For many people, good relationships with health, mental health and allied health professionals were seen as central to managing their daily lives, and to personal recovery. The GP relationship was particularly important. GPs were seen as a source of ongoing contact and support, a gateway to other professionals, and relatively affordable and accessible (see also Experiences with General Practitioners). A few people advised others to establish a good relationship with their GP. Susana recommended that people be ‘open and honest’ with their doctor.

Evan recommended others to see their GP when they need help and to go back to them if they are unhappy with the specialist they were referred to.

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A few people also recommended a collaborative approach to working with their treating professionals. For some, working collaboratively involved relating respectfully to health and mental health professionals. Simon recommended people to ‘treat staff as you would like to be treated. If you don’t want to be yelled at, don’t yell at them’. Other people felt it was important to develop a stronger sense of self in order to work productively with mental health professionals. Jenny felt that ‘respecting your own opinion’ and knowing what ‘your story is’ was important.

Allen argued it was important for people to have a good relationship with their ‘treating team’ because you can’t ‘rebuild a city while it’s still being bombed’.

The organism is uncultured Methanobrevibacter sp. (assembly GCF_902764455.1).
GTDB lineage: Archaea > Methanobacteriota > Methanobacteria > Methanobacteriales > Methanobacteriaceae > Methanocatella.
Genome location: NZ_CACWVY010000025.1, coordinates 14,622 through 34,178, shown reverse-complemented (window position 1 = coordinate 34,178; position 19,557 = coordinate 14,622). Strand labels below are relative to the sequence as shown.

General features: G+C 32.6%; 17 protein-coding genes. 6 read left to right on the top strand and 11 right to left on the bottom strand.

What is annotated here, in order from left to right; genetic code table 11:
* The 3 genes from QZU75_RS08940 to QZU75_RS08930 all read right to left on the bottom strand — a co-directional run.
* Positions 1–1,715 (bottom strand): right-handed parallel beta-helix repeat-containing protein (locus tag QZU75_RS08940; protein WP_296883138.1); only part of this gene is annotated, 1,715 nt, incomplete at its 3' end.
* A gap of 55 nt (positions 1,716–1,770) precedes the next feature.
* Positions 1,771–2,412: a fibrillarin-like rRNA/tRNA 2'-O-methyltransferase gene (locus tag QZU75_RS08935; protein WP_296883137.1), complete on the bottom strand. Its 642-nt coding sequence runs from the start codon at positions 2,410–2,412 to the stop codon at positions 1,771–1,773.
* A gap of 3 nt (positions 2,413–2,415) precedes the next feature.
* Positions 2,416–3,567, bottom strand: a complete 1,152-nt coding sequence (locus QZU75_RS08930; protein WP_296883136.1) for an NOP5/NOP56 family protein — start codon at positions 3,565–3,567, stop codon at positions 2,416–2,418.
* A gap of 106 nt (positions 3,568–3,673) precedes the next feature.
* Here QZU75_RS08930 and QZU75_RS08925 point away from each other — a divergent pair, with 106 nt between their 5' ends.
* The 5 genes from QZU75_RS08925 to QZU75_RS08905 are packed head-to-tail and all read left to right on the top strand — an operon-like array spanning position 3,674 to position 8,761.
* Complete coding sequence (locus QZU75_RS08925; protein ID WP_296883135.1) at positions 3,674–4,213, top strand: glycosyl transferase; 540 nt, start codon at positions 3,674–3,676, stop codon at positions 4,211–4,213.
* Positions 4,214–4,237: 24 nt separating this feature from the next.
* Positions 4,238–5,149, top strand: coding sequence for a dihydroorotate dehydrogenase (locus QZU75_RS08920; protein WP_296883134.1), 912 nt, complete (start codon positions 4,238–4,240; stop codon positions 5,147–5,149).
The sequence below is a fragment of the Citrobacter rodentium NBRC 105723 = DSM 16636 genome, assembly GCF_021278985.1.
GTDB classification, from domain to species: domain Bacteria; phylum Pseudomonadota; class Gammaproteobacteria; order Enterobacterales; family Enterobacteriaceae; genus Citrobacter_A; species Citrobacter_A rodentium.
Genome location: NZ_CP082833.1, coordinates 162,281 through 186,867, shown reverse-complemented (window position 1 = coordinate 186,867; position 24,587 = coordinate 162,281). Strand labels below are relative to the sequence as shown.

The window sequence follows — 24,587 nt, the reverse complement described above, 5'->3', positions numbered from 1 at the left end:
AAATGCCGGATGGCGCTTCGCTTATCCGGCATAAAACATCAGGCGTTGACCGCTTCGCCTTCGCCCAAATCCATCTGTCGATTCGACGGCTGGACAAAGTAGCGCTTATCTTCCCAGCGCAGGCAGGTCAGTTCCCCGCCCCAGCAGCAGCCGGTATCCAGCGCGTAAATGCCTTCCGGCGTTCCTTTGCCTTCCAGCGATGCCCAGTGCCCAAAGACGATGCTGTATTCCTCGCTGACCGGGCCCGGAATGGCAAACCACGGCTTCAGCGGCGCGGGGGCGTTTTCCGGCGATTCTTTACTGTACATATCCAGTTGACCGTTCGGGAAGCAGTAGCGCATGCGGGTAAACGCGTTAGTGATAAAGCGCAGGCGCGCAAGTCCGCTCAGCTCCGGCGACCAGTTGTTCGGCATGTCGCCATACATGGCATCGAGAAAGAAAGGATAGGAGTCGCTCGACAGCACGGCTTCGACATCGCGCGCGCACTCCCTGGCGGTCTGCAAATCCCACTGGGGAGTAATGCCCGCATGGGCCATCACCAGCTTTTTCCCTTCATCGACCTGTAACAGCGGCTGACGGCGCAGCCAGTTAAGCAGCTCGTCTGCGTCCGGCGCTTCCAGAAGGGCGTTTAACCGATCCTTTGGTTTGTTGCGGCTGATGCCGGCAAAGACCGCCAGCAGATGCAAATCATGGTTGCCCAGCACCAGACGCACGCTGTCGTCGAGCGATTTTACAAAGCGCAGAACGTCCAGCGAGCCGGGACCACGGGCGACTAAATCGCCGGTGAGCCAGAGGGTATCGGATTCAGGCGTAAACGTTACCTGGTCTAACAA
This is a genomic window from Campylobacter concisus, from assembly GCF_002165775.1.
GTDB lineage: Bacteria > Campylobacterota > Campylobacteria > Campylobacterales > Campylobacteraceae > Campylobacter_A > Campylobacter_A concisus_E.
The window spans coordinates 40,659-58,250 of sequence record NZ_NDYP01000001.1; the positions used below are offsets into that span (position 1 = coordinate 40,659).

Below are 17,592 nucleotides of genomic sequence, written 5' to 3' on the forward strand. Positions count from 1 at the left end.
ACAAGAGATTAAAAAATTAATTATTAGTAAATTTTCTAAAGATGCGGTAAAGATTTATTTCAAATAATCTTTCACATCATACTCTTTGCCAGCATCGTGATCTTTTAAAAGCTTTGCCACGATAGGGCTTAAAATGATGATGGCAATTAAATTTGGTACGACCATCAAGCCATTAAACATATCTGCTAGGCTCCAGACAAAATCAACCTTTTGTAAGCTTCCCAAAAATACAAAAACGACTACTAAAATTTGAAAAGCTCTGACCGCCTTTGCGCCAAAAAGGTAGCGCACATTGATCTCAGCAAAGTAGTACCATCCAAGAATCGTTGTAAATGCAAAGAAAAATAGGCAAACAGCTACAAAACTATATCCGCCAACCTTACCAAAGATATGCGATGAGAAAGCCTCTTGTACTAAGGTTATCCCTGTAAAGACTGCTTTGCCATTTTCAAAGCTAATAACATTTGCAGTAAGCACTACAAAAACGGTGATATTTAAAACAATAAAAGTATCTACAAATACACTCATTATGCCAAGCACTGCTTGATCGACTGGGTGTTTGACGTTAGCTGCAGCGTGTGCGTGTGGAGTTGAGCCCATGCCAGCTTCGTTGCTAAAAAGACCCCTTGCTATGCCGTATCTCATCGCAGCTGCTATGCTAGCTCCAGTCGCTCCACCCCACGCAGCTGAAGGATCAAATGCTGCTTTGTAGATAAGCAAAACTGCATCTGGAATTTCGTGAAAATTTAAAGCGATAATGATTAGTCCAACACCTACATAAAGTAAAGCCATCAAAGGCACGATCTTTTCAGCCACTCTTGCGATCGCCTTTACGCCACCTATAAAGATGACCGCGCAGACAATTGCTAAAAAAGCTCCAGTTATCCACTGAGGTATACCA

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For several people, looking after themselves, including taking medication regularly and seeking help quickly if they were feeling unwell, was an important aspect of maintaining good relationships with health and mental health professionals. Brendan said that people should ‘get help’ when needed and ‘trust’ their doctors. For some people, remaining well meant that they had more control over decisions made about their treatment and care.

Charlie said she believes that if she maintains a certain level of wellness, she has more input into the decisions made regarding her treatment and care.

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Taylor advised people to see their GP if they were ‘feeling down and out’ for more than a couple of days.

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Avoiding social isolation

Participating in work, school and community activities were nominated by several people as ways that people could participate in society and avoid becoming isolated. Evan recommended that people ‘get out in the community’, and emphasised the importance of school and work. For Ann, speaking with others and becoming involved with mental health organisations was important because ’30 per cent of the recovery work has to come from within’.

Luana recommended that people ‘interact’ with their community by participating in different activities such as yoga or joining a book club. If necessary, they could get a social worker or another support person to attend with them.

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Paddy spoke about the social benefits of work and study and having other interests.

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A few participants also spoke about the importance of people sharing their experiences with others to combat stigma and create a more ‘caring’ community, although Evan acknowledged that this could have ‘risks’. Carlo encouraged others to be comfortable in talking about their experience, saying he wished he had been more open with others when experiencing suicidal feelings.

Evan talked about the importance of being ‘open’ about your experiences with mental health problems.